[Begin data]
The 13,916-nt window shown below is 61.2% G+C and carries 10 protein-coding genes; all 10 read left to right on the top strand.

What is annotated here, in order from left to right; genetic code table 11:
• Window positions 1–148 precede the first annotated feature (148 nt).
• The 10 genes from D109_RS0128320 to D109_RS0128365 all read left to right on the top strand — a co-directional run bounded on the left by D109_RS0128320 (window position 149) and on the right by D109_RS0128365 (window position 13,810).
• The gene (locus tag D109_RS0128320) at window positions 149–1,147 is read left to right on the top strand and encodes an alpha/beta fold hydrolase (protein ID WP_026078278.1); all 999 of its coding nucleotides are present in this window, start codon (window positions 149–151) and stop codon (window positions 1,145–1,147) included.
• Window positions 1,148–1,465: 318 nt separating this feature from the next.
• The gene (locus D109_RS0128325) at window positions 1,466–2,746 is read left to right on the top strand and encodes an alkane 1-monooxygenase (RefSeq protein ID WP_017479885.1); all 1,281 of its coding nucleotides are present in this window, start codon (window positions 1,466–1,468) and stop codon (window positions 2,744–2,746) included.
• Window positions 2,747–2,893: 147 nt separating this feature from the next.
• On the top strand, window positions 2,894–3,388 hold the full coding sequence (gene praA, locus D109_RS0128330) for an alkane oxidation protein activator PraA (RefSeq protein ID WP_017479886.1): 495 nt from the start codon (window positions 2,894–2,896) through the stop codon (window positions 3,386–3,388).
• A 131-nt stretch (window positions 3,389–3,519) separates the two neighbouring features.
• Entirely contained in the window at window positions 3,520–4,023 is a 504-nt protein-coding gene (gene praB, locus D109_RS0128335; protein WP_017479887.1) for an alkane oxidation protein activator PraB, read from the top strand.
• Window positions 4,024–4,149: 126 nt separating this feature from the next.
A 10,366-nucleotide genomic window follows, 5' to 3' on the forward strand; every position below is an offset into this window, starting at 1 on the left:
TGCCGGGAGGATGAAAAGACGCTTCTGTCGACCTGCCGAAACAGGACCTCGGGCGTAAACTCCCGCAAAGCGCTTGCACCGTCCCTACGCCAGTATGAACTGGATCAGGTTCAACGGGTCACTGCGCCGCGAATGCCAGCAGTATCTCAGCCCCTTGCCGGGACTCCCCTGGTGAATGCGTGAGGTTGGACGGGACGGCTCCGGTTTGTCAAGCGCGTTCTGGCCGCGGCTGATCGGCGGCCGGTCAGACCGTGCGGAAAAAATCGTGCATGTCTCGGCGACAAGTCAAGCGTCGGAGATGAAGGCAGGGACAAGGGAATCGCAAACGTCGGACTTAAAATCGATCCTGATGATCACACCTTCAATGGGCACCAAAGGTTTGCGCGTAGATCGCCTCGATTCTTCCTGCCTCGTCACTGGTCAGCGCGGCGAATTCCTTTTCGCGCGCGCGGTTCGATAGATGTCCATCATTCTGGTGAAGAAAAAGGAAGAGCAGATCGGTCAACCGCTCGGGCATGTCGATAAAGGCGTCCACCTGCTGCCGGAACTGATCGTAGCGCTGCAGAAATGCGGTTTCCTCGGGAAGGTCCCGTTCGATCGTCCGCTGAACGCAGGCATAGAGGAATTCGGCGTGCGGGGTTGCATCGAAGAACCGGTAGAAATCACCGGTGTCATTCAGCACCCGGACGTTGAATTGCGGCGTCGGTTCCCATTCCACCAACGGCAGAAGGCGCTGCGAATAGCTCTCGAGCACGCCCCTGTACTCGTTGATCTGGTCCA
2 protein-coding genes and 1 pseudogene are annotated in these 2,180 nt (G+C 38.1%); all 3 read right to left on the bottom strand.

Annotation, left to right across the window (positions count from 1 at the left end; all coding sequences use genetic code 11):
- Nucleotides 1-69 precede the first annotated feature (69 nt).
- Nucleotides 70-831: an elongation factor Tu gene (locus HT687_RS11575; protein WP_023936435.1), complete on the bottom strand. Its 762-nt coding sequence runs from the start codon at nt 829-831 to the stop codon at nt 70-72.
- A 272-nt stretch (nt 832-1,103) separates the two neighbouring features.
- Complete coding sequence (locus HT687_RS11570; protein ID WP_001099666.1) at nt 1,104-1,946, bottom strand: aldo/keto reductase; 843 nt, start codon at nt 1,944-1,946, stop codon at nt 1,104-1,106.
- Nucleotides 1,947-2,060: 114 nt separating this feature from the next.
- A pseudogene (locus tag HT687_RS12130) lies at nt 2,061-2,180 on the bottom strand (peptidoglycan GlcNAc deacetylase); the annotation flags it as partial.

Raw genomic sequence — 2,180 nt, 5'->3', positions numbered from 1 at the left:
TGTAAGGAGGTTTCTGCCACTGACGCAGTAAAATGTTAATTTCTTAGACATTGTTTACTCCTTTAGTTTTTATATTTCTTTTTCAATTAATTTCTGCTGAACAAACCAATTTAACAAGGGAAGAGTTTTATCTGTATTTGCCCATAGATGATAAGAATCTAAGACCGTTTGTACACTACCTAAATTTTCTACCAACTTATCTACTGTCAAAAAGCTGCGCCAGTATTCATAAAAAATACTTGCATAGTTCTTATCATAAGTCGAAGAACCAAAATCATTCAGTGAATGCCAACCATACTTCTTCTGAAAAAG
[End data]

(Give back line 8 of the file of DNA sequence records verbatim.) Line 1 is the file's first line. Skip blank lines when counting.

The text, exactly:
• Window positions 2,747–2,893: 147 nt separating this feature from the next.